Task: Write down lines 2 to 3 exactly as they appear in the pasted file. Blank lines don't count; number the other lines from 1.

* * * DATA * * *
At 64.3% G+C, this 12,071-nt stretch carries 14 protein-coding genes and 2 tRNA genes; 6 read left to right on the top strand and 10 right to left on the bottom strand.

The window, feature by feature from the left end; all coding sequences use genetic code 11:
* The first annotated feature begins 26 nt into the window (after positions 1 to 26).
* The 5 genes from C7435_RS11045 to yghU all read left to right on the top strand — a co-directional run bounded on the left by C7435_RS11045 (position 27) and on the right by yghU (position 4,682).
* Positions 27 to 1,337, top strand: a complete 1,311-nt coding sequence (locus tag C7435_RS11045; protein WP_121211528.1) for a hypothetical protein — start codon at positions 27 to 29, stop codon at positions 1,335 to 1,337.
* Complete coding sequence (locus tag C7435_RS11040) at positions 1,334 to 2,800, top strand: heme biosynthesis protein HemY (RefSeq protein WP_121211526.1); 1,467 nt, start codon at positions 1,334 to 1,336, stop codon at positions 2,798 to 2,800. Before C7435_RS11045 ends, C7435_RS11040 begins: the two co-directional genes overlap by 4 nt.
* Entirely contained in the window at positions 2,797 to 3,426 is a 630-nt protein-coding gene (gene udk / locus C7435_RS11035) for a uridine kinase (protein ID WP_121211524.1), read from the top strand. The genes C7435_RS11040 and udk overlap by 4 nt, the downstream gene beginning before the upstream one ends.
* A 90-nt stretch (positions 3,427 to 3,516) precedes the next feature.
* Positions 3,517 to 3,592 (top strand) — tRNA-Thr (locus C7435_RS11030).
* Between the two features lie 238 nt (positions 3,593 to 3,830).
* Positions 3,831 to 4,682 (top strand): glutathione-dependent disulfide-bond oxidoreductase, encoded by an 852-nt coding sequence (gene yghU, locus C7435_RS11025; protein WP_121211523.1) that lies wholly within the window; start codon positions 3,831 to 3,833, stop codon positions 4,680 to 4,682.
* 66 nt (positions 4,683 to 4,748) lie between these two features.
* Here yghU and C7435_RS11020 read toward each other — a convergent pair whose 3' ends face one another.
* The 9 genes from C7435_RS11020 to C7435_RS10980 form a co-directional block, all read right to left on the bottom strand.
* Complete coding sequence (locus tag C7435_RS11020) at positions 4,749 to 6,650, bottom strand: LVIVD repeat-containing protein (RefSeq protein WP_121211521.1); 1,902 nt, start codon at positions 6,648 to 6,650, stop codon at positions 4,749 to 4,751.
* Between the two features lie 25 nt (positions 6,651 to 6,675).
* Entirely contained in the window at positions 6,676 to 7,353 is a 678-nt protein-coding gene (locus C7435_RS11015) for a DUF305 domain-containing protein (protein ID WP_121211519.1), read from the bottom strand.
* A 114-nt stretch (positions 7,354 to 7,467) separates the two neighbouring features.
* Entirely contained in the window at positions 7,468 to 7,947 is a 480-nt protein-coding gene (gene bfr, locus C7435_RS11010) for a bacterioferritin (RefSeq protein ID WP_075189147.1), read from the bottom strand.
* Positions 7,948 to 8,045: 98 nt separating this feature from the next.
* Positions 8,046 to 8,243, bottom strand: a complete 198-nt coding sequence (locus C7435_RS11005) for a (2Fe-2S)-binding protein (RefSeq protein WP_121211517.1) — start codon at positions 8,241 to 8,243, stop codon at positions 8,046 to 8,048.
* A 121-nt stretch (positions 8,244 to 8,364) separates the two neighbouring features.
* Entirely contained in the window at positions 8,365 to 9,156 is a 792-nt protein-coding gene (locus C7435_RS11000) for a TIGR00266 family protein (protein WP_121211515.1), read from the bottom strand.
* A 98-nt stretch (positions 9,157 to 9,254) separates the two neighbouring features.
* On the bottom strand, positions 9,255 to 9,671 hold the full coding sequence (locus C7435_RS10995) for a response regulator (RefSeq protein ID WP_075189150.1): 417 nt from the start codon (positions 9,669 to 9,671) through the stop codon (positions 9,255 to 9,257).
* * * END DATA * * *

The window, feature by feature from the left end; all coding sequences use genetic code 11:
* The first annotated feature begins 26 nt into the window (after positions 1 to 26).